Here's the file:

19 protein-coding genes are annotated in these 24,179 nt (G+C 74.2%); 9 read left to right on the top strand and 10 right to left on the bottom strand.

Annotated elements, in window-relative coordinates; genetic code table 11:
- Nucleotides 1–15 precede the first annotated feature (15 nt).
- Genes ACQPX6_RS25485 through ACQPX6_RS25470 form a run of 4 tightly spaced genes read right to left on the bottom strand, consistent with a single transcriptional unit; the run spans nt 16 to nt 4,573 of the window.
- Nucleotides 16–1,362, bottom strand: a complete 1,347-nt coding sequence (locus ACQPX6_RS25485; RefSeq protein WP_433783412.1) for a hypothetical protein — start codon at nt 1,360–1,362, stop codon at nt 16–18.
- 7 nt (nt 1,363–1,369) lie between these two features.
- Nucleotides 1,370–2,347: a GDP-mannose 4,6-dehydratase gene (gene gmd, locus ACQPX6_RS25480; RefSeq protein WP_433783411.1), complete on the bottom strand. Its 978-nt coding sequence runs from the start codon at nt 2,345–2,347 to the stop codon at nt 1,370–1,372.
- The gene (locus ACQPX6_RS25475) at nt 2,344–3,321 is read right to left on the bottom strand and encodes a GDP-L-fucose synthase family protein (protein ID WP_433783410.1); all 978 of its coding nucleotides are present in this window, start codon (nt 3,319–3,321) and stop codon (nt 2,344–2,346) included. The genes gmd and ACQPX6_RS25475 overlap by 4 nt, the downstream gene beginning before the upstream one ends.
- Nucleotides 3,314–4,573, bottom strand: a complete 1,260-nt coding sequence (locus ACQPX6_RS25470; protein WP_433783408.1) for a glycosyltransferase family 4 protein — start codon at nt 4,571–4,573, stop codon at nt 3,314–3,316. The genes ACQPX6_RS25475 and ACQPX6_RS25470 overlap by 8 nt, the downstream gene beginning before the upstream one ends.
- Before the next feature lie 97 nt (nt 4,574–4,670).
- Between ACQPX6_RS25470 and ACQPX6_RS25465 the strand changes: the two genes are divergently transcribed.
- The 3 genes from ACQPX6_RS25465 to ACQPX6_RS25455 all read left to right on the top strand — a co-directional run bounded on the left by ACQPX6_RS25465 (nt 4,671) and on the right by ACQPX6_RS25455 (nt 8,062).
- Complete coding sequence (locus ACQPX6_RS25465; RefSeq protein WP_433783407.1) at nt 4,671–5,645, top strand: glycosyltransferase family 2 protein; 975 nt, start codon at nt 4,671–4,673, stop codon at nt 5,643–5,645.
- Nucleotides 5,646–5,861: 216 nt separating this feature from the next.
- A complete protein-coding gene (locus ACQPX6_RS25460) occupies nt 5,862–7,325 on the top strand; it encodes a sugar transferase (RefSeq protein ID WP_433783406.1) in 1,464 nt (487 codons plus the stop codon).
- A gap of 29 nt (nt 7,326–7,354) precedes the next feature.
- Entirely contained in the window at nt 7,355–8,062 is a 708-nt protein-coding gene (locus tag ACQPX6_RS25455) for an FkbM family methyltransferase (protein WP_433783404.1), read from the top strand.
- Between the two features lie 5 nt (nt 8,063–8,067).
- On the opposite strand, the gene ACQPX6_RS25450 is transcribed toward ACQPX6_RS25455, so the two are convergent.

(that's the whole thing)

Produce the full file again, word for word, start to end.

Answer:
19 protein-coding genes are annotated in these 24,179 nt (G+C 74.2%); 9 read left to right on the top strand and 10 right to left on the bottom strand.

Annotated elements, in window-relative coordinates; genetic code table 11:
- Nucleotides 1–15 precede the first annotated feature (15 nt).
- Genes ACQPX6_RS25485 through ACQPX6_RS25470 form a run of 4 tightly spaced genes read right to left on the bottom strand, consistent with a single transcriptional unit; the run spans nt 16 to nt 4,573 of the window.
- Nucleotides 16–1,362, bottom strand: a complete 1,347-nt coding sequence (locus ACQPX6_RS25485; RefSeq protein WP_433783412.1) for a hypothetical protein — start codon at nt 1,360–1,362, stop codon at nt 16–18.
- 7 nt (nt 1,363–1,369) lie between these two features.
- Nucleotides 1,370–2,347: a GDP-mannose 4,6-dehydratase gene (gene gmd, locus ACQPX6_RS25480; RefSeq protein WP_433783411.1), complete on the bottom strand. Its 978-nt coding sequence runs from the start codon at nt 2,345–2,347 to the stop codon at nt 1,370–1,372.
- The gene (locus ACQPX6_RS25475) at nt 2,344–3,321 is read right to left on the bottom strand and encodes a GDP-L-fucose synthase family protein (protein ID WP_433783410.1); all 978 of its coding nucleotides are present in this window, start codon (nt 3,319–3,321) and stop codon (nt 2,344–2,346) included. The genes gmd and ACQPX6_RS25475 overlap by 4 nt, the downstream gene beginning before the upstream one ends.
- Nucleotides 3,314–4,573, bottom strand: a complete 1,260-nt coding sequence (locus ACQPX6_RS25470; protein WP_433783408.1) for a glycosyltransferase family 4 protein — start codon at nt 4,571–4,573, stop codon at nt 3,314–3,316. The genes ACQPX6_RS25475 and ACQPX6_RS25470 overlap by 8 nt, the downstream gene beginning before the upstream one ends.
- Before the next feature lie 97 nt (nt 4,574–4,670).
- Between ACQPX6_RS25470 and ACQPX6_RS25465 the strand changes: the two genes are divergently transcribed.
- The 3 genes from ACQPX6_RS25465 to ACQPX6_RS25455 all read left to right on the top strand — a co-directional run bounded on the left by ACQPX6_RS25465 (nt 4,671) and on the right by ACQPX6_RS25455 (nt 8,062).
- Complete coding sequence (locus ACQPX6_RS25465; RefSeq protein WP_433783407.1) at nt 4,671–5,645, top strand: glycosyltransferase family 2 protein; 975 nt, start codon at nt 4,671–4,673, stop codon at nt 5,643–5,645.
- Nucleotides 5,646–5,861: 216 nt separating this feature from the next.
- A complete protein-coding gene (locus ACQPX6_RS25460) occupies nt 5,862–7,325 on the top strand; it encodes a sugar transferase (RefSeq protein ID WP_433783406.1) in 1,464 nt (487 codons plus the stop codon).
- A gap of 29 nt (nt 7,326–7,354) precedes the next feature.
- Entirely contained in the window at nt 7,355–8,062 is a 708-nt protein-coding gene (locus tag ACQPX6_RS25455) for an FkbM family methyltransferase (protein WP_433783404.1), read from the top strand.
- Between the two features lie 5 nt (nt 8,063–8,067).
- On the opposite strand, the gene ACQPX6_RS25450 is transcribed toward ACQPX6_RS25455, so the two are convergent.